Greece has successfully returned to the international bond markets and Standard & Poor’s has upgraded its ratings outlook on the country from stable to positive.
But what is there beyond government debt? Amid the ongoing anguish of Greece, there do lie attractive investment opportunities. Finding them within an economy scarred by a history of dysfunctional politics is the challenge.
A view expressed by many Greeks, including entrepreneur Markos Tsimikalis, is that the euro is the best thing that has happened to Greece. As he argues, it enabled an independent regulatory framework and it cut off the central bank from the claws of the Greek political system.
Many Greeks would agree with him. They recognise that Greece has structural problems that its post-war governments have never been able to solve, such as corruption and tax evasion, that make it closer to an emerging market than a developed.
“Italy also has a political elite that is used to milking the system, but it has a chance to succeed because it has industry,” says Tsimikalis. “Greece always had corruption but it does not have industry.”
What Greece does have, as microelectronics engineer Apostolos Samelis explains, is arguably an overweight public sector with employment secured by the constitution. When the socialist government in 2010 conducted a census, it found that it was employing almost a fifth of the country’s 4.2m workforce. That is a legacy of labour unions protesting a century ago at unjust dismissals whenever a government changed, at a place in Athens now called Plateia Klafthmonos – the Square of Tears. The protests and tears resulted in jobs for life for civil servants and a focus thereafter by ambitious parents on securing public sector jobs for their children to provide security.
Salaries and pensions in the Greek public sector do look unjustifiably high compared to the private sector and disproportionally high in relation to other EU countries, even after the hefty austerity cuts. It could be argued that the public sector overcommits public resources for its own benefit.
However, as Samelis points out, in the present stagnant economy it cannot be overlooked that state salaries and pensions support many households, especially those hit by unemployment. Inevitably, in an economy that does not generate new wealth, further reductions of public expenditure will hit the weakest the most. This has been one of the sticky issues prohibiting swift conclusion of negotiations between international lenders and all recent Greek governments.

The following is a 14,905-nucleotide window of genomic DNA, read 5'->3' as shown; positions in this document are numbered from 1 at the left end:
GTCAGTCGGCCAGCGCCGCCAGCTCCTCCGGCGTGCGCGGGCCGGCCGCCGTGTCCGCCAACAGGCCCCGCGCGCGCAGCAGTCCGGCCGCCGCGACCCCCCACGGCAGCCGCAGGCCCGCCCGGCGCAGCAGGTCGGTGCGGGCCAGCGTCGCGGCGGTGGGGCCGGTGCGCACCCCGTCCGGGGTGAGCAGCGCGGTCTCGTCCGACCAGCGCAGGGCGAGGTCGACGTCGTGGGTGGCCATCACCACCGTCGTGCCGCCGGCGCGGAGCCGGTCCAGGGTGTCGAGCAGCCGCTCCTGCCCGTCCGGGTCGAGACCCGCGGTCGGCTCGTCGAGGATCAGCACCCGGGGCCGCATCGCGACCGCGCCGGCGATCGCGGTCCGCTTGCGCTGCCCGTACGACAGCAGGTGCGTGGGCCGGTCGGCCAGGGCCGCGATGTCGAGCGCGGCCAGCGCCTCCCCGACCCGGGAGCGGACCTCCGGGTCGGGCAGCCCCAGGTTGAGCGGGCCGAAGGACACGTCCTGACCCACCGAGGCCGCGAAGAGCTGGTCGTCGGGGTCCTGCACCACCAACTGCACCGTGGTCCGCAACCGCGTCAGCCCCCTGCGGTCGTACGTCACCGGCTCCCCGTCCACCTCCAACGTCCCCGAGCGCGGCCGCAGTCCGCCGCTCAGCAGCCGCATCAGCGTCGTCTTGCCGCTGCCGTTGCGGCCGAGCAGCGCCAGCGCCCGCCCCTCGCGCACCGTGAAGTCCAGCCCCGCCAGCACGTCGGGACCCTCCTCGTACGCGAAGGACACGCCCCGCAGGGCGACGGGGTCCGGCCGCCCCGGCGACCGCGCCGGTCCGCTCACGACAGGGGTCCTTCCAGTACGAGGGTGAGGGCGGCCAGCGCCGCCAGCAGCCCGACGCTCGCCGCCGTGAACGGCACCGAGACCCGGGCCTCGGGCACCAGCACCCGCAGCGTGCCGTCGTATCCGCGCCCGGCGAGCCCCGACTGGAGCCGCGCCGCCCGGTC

It is easy to dismiss Greece as only a place for tourists – numbers have certainly increased significantly along with hotel prices in the wake of the crises in neighbouring countries. Yet, for Giuseppe di Mino, managing director at Amber Capital, Greece is probably the safest place to invest in Europe because it has come full circle. It has gone from a socialist to a conservative-liberal government, then to populism. If there is an election next year, it is very likely that the centre-right party will come back to power.
As di Mino argues, Greece has tried all the different political colours and flavours and is now back to square one. The most important thing, however, is that during this time Greece was forced to pass a lot of structural reforms. It is the country that has reformed the most in Europe because it was forced to. The economy suffered a 25%-plus decline in economic output since 2010.
“We think once we have political stabilisation and the completion of the third bail out problem next year the economy could rebound very quickly,” di Mino says.
The investment opportunities that Amber finds in Greece are predominantly in equity rather than credit, says di Mino. The simple reason is that most of the debt in what used to be highly leveraged sectors such as banking has been restructured and converted into equity. In Greece, there are very few private corporate bonds in the market. Some have been repaid and some equitised. In addition, during the last few years, very few corporates have issued new debt because the yields are too expensive.
A key element of any restructuring within the Greek economy is the banking sector. There has been a natural consolidation in the sector, with the original 10-15 banks now reduced to only four, with others merged or dissolved.
“You see an oligopoly now in a country with a 25% decline in GDP and where credit creation has been decimated over the past seven years” says di Mino.
The main challenge, he argues, is how well banks can manage their non-performing loan portfolios, which account for more than 50% of assets. “They are effectively running a bad bank,” he says.
What are Greece’s competitive industries besides tourism? Samelis and Tsimikalis argue that Greece has a readily deployable and highly-skilled labour force in science, medicine and engineering that makes it easy for multinationals like Apple and Google to potentially open up design centres in Greece.
One example Tsimikalis gives is Customedialabs. The company has its head office in Philadelphia but all the development is undertaken in Larisa, Greece, where they employ a large number of developers, marketers and programmers who produce sophisticated digital content for their US clients.
Greece’s geographic location also gives it some unique advantages. The port of Piraeus looks set to play a key role in China’s “one belt one road” strategy. Chinese shipping company COSCO acquired the Piraeus Port Authority in August 2016 which should accelerate its role as a leading harbour in the Mediterranean.
Greece is an area that could be very attractive once there is stabilisation in the political environment. For investors, and for the Greek population, that is a welcome thought.